Getting ready for print
Publication date: June 2018
123% funded
233 backers

A special edition of a classic book

All pledgers will receive a FREE copy of the Duncton Wood ebook, available to download immediately

It’s strange but true that main-line publishers often have no idea why some books sell while others don’t. In fact the only people who do know are you and I, the readers. We browse, we surf, we talk to each other, we look, we find, we turn the pages and… we like. We really like. Then we buy.

That’s what happened back in 1980 when my first novel Duncton Wood was published. My friends, family and publishers were doubtful, saying: but it’s about moles! No, it’s about love. Maybe, but it’s still about moles. No, it’s about courage and spiritual quest. Yes, but they’re moles! No, it’s about you and I, about what we do, why we do it, what gives meaning to our lives, the universe and everything. But, but, but… surely it’s… It’s a journey and maybe once you start you’ll not want it to end...

Duncton Wood hit the best-seller a few weeks after publication and stayed there for six months. Five more Duncton books followed at which point I was satisfied that the journey was complete. Each book stood alone, as do the phases of our lives; yet each led to the next. When the last book was published in 1993 readers wanted more. But I felt that the characters – and the journey shared with readers – had reached a natural end.

Seven years later, for personal reasons, I did that rare thing for an author and withdrew all the titles from the market. The ‘personal reasons’ were simple: I no longer liked the fact that the big mainstream print publishers were gate-keepers of author creativity, often blocking or effectively suppressing work that authors like me wanted to write and readers like you wanted to read. I felt there must be a different and better way of getting my Duncton stories out there.

There is: crowd-funding and digital. The technology has come of age such that a project like Unbound gives back to authors and readers – and really we are the same – the power to make wonderful books, books to like, books to love. The right time finally for author and reader to work together to make the moles of Duncton Wood, who are really all of us, available in print form again in the right way. Meaning enjoyably, for the different rewards are fun, interesting and worthwhile; and best of all, crowd-funding offers us a chance to meet and explore how to take our journey together forward once more.

William Horwood was born in Oxford in 1944 and raised in post-war austerity Britain in a house of shadows, lies and wonderment. His ‘father’, an Oxford don, was not his father. His mother, a blue-stocking intellectual, decamped to the East Kent coast when it was discovered that along with himself, another of her five children was illegitimate. There, like something out of a feminist BBC period drama, she ran her shambolic house with another single mother, with various children by various men, little money, thousands of books, strange disappearances, sudden fosterings and, in William’s case, exile to Germany for six months when he was ten.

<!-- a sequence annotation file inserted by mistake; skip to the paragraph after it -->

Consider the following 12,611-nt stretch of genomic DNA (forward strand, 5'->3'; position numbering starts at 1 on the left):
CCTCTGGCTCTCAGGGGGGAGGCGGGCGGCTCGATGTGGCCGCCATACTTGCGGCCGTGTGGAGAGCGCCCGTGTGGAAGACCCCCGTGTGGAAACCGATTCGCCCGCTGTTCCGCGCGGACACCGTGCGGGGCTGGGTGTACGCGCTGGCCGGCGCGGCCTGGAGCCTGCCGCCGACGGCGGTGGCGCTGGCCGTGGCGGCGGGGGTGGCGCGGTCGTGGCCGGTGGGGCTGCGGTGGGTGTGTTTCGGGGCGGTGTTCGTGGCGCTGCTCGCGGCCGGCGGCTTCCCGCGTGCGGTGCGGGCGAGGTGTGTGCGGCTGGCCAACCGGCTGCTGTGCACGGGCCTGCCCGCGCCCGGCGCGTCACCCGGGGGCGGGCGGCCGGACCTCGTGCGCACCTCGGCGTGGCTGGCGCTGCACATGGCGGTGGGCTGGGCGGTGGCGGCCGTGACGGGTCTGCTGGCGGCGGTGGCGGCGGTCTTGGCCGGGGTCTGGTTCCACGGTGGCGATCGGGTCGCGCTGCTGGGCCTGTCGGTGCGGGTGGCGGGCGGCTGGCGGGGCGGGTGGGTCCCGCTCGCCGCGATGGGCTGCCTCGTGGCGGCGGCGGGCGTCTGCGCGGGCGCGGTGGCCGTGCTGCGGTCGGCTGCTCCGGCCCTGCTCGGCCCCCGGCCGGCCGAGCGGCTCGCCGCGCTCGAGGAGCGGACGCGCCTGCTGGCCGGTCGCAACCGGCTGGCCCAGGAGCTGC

But there were unusual ‘rewards’ - as we crowd-funders might put it. Parental indifference during formative years gave him freedom to explore the dangerous military defences and the bombed-out buildings of Dover; a stream of refugee paying guests from Europe, there to learn English, taught him to teach it; a grandmother and big, powerful siblings made for the continual high-octane drama of a dysfunctional, literate family; and his mother, his mother! A weaver of half-true histories and anecdotes, told by a fireside of sea coal and driftwood: ‘the greatest raconteur I ever knew’, as he puts it, but, to her dying day, cruelly unwilling to reveal who his true father was.

When he left Bristol University – chosen because it was a comfortably long way from home – he rapidly moved into journalism. Work in trade papers was followed by seven years with the Daily Mail where he edited its financial section and, for two years, Femail, strange as that may seem (and was). He resigned, served out the final six months of his contract in an isolated office with a phone that never rang and typewriter… and there wrote his first novel. So Duncton Wood was born.

Twenty best-selling novels have followed including five Dunctons; four highly regarded sequels to Kenneth Grahame’s The Wind in the Willows; and Skallagrigg which won a BAFTA film of the year award; and The Boy With No Shoes, his heart-breaking but inspirational memoir written after he finally discovered who his father was: a Polish zoologist, an Arabist and… an author. Truth is indeed stranger than fiction.

For more information about Willam and his work, please visit

Bracken was born on an April night in a warm dark burrow deep in the historic system of Duncton Wood, six moleyears after Rebecca.This is the story of their love, and their epic struggle to find it.

It is a true story drawn from many sources, and the fact that it can be told at all is as great a miracle as the history it relates. But without one other mole, Blessed Boswell of Uffington, Bracken and Rebecca would have died the death of legend, their tale declining into the darkness of time as a simple story of love. It was much more than that, as the records kept by Boswell show, and it is these that form the bulk of the material on which this history is based.

There are other sources, some in the libraries of the Holy Burrows, others hewn in solitary stone or carried still in the legends of each system whose tunnels life made these three moles enter. But these are mere shadows when set against the work of Boswell himself.